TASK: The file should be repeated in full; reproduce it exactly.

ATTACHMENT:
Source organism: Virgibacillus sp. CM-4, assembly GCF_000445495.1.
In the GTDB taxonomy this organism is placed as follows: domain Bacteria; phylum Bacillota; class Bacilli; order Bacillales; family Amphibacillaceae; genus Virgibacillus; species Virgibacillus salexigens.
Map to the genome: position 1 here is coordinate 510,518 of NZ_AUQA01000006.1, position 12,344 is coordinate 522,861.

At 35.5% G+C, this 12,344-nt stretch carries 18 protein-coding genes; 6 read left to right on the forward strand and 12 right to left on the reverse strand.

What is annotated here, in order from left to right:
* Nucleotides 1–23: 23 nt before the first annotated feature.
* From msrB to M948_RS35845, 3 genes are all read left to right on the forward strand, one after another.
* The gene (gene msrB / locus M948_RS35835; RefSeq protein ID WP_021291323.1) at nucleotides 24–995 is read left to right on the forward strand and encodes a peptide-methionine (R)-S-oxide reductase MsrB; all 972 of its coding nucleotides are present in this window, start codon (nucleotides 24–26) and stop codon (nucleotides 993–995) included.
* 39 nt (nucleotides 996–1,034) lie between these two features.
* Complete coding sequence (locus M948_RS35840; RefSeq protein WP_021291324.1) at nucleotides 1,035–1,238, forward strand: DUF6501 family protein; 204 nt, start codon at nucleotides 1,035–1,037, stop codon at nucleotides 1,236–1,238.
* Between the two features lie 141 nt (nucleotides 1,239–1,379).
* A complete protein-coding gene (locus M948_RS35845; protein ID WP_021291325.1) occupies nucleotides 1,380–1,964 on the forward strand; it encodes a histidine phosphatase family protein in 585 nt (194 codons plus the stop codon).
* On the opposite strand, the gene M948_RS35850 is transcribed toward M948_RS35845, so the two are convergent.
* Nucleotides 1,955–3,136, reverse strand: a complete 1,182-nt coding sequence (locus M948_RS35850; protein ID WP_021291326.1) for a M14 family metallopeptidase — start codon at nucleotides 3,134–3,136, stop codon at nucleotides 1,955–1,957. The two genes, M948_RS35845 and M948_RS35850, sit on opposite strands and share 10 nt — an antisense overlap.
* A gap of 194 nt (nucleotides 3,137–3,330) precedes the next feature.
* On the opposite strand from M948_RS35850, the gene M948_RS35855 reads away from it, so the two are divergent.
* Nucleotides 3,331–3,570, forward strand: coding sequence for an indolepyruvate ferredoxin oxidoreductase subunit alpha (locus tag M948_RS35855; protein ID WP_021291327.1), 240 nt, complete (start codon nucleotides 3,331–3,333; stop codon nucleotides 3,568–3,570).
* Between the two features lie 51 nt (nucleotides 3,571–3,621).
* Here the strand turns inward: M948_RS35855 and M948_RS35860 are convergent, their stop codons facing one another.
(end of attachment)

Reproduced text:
Source organism: Virgibacillus sp. CM-4, assembly GCF_000445495.1.
In the GTDB taxonomy this organism is placed as follows: domain Bacteria; phylum Bacillota; class Bacilli; order Bacillales; family Amphibacillaceae; genus Virgibacillus; species Virgibacillus salexigens.
Map to the genome: position 1 here is coordinate 510,518 of NZ_AUQA01000006.1, position 12,344 is coordinate 522,861.

At 35.5% G+C, this 12,344-nt stretch carries 18 protein-coding genes; 6 read left to right on the forward strand and 12 right to left on the reverse strand.

What is annotated here, in order from left to right:
* Nucleotides 1–23: 23 nt before the first annotated feature.
* From msrB to M948_RS35845, 3 genes are all read left to right on the forward strand, one after another.
* The gene (gene msrB / locus M948_RS35835; RefSeq protein ID WP_021291323.1) at nucleotides 24–995 is read left to right on the forward strand and encodes a peptide-methionine (R)-S-oxide reductase MsrB; all 972 of its coding nucleotides are present in this window, start codon (nucleotides 24–26) and stop codon (nucleotides 993–995) included.
* 39 nt (nucleotides 996–1,034) lie between these two features.
* Complete coding sequence (locus M948_RS35840; RefSeq protein WP_021291324.1) at nucleotides 1,035–1,238, forward strand: DUF6501 family protein; 204 nt, start codon at nucleotides 1,035–1,037, stop codon at nucleotides 1,236–1,238.
* Between the two features lie 141 nt (nucleotides 1,239–1,379).
* A complete protein-coding gene (locus M948_RS35845; protein ID WP_021291325.1) occupies nucleotides 1,380–1,964 on the forward strand; it encodes a histidine phosphatase family protein in 585 nt (194 codons plus the stop codon).
* On the opposite strand, the gene M948_RS35850 is transcribed toward M948_RS35845, so the two are convergent.
* Nucleotides 1,955–3,136, reverse strand: a complete 1,182-nt coding sequence (locus M948_RS35850; protein ID WP_021291326.1) for a M14 family metallopeptidase — start codon at nucleotides 3,134–3,136, stop codon at nucleotides 1,955–1,957. The two genes, M948_RS35845 and M948_RS35850, sit on opposite strands and share 10 nt — an antisense overlap.
* A gap of 194 nt (nucleotides 3,137–3,330) precedes the next feature.
* On the opposite strand from M948_RS35850, the gene M948_RS35855 reads away from it, so the two are divergent.
* Nucleotides 3,331–3,570, forward strand: coding sequence for an indolepyruvate ferredoxin oxidoreductase subunit alpha (locus tag M948_RS35855; protein ID WP_021291327.1), 240 nt, complete (start codon nucleotides 3,331–3,333; stop codon nucleotides 3,568–3,570).
* Between the two features lie 51 nt (nucleotides 3,571–3,621).
* Here the strand turns inward: M948_RS35855 and M948_RS35860 are convergent, their stop codons facing one another.